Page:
A horoscope is nothing more or less than a symbolic map of a moment in a specific place and time.  It is completely impersonal, but an individual’s horoscope, cast for the place and time of birth, describes the potentialities of the moment itself, not of the person incarnated at that time, although that person may manifest some or many of the potentialities indicated in the chart.

The so-called “scientific mind” does not accept anything it can’t measure and “prove” by “objective” criteria, meaning it meets certain “laws” of nature.  It’s important to remember these are not necessarily nature’s “laws” but man’s “laws” imposed on nature through mathematics. The ancient Greeks liked symmetry, so conceived of a symmetrical universe, but the cycles of time defy symmetry.  Calendars reflect the difficulty of fitting the solar system into mathematical  laws.  The earth refuses to orbit the sun in exactly 365 days but must take a quarter day extra to make its ellipse (not a circle) complete.  The lunar day is a mathematically inconvenient 24 hours and 50 minutes.  In short, it’s a wobbly universe, not predictable, but in terms of the human time frame, stable enough.

Science doesn’t have the instruments to detect subtle fields or the “essences” of things.  It approaches the “essence” idea with its relatively recent discovery of the electromagnetic spectrum, of which light is the most obvious manifestation.  Astrology and the loose assortment of “psychic” phenomena, operate like electromagnetic energy,  on the principle of vibrational patterns or frequencies.  The Oriental concept of qi, or “life force,” which permeates everything, may approach this idea of energy patterns that are as yet beyond the scope of human instrumentation.

Anyone fully indoctrinated into modern “scientific” thinking might be justifiably skeptical of the claim that there are energy fields outside scientific measurement.  Such people might scoff at the idea that human thought has the power to influence “the” future, yet science has begun to approach that threshold with quantum physics.  That the experimenter influences the experiment–and is necessarily a subjective part of the experiment–shatters the illusion that true objectivity is possible.

Attempts to predict “the” future are also attempts to control “the” future, and those who predict catastrophe become invested in the futures they predict.  They thus take subtle steps to bring about the future they fear, even though it may be disastrous.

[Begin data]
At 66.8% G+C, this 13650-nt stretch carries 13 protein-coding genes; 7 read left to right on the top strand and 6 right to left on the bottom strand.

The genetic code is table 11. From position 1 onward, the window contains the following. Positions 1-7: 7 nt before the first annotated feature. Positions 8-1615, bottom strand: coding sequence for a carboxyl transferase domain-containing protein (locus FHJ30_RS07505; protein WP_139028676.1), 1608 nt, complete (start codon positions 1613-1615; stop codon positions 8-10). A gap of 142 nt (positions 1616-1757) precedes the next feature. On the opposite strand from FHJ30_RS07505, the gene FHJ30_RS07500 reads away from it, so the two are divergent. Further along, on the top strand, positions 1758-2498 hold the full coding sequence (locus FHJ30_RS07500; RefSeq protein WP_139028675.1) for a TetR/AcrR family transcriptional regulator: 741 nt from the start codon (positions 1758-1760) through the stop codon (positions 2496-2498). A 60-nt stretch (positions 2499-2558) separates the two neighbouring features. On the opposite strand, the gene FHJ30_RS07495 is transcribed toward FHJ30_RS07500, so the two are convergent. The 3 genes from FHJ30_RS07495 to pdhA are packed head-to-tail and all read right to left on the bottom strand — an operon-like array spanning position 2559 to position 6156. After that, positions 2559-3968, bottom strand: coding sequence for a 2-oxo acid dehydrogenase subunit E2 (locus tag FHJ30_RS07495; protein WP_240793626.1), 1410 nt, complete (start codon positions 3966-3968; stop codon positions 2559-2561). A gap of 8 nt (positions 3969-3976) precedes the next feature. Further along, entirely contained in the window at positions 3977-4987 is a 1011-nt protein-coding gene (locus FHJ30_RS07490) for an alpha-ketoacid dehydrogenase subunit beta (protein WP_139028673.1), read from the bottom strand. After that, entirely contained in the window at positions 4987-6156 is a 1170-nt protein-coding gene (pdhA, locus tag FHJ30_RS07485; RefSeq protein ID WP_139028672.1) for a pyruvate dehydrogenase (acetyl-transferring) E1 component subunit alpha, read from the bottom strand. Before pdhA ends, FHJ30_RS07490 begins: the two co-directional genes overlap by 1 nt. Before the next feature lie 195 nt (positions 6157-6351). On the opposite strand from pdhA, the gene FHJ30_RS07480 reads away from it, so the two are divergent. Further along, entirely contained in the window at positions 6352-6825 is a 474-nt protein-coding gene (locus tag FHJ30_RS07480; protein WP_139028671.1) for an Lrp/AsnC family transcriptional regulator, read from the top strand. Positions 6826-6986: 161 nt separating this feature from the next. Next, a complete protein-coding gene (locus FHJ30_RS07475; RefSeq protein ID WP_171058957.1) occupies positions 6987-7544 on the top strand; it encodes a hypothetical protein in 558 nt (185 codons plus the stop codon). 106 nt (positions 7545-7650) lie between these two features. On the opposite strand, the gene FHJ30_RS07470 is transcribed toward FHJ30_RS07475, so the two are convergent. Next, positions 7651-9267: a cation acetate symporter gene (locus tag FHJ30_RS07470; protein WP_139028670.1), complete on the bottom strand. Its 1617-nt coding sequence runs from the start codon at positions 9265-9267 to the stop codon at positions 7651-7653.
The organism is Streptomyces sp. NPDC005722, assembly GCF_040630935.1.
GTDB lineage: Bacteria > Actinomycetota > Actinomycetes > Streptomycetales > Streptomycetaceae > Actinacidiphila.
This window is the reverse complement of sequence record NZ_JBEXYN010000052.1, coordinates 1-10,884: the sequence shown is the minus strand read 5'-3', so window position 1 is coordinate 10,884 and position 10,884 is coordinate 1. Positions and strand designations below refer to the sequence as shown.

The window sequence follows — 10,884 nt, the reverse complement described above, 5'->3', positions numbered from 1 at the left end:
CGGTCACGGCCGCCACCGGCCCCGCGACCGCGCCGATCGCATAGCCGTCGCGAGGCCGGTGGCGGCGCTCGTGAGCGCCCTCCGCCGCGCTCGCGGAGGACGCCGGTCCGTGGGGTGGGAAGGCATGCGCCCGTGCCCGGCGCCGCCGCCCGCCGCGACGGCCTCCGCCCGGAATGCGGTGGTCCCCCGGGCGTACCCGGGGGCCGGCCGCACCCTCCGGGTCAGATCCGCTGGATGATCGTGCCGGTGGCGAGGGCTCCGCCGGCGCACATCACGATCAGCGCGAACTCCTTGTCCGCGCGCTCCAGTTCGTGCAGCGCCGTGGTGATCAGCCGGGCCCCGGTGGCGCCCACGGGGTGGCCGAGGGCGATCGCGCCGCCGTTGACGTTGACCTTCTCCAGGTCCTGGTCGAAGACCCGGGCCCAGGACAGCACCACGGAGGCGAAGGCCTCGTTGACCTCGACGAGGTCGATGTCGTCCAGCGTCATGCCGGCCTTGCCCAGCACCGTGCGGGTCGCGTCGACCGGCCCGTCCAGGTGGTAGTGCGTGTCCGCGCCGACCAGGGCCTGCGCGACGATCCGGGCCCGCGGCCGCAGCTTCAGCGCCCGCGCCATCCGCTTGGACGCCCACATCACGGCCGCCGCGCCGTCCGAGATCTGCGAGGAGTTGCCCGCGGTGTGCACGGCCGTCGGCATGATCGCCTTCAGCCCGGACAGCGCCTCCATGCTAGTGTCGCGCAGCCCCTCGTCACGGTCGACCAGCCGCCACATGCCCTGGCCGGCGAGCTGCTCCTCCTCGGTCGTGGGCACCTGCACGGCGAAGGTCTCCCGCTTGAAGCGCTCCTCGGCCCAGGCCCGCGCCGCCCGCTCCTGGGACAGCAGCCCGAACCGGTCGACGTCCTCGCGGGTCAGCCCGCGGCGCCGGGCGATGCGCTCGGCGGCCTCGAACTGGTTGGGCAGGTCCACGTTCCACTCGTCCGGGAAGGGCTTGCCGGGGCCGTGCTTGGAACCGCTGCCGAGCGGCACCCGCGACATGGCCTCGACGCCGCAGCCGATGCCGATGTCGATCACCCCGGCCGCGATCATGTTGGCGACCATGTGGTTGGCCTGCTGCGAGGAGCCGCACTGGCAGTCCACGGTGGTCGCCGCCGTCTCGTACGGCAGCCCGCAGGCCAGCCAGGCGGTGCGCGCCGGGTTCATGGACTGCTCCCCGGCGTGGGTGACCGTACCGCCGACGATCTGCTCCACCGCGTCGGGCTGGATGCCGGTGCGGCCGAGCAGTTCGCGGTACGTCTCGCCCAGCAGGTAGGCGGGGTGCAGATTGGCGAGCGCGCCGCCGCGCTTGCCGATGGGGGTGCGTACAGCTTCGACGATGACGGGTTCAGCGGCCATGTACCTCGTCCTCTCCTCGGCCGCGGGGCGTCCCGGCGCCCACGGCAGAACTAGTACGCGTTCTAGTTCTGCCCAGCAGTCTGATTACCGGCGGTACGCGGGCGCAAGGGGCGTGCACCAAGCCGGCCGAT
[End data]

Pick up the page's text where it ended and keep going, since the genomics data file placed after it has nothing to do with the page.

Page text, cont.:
It becomes a question of free will and the notion that you can choose what you think about.  Those who believe in pre-destination , that they are fixed on a path and have no choice but to follow it, do not understand the infinite variations possible within every moment in time.

 

 

Symbols and Psychiatry

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Corn snake, kco051316

Ten years ago this month, I had just retired my medical and DEA licenses, in search of better ways to inspire people regarding the mind and its potential.  A long-time student of symbolism, I write daily in my journal and regularly include references to astrology, mythology, religion, dreams, and other symbolic languages.  These universal concepts fall loosely into Swiss psychiatrist Carl Jung’s idea of a “collective unconscious” and of “archetypes.”  As most people probably know, Jung was a protege of Sigmund Freud, father of modern psychiatry, whose The Interpretation of Dreams, published in 1900, rocked the scientific world and initiated the field of psychiatry and psychoanalysis.

The following excerpts from my November, 2007 diary show how I play around with symbolism to help develop a deeper appreciation for everyday life.

ON PREDICTIONS AND FREE WILL

Tuesday, November 20, 2007 – I believe if the student fails, the teacher fails more, because the teacher is paid to teach.  The student (ideally), pays to learn.  This is why I’ve never believed in tenure and probably why I don’t believe in marriage or other chains on the future.  As an astrologer, I don’t believe in predictions either, but astrologers as a group would disown me for saying this.  They thrive on making predictions, and people expect them to do it, but no one can say that predictions are consistent with free will.

You have to be a free thinker to understand how limiting predictions are.

This moment, as I sit in my recliner on this beautiful sunny day, overlooking vast expanses of marsh and blue sky, I have access to all time, depending on my focus.  It can come as dream, memory, fantasy, association, feeling, impression, dimly or readily perceived.  A book once read is forever a part of my experience, because I have invested the personal effort to make it so.  A book once written is part of everyone’s experience, whether direct or indirect, as knowledge brought through on the verbal place is “thicker” and more physical than the more ethereal realm of imagination.  How can I know before I read a book how it will change my life?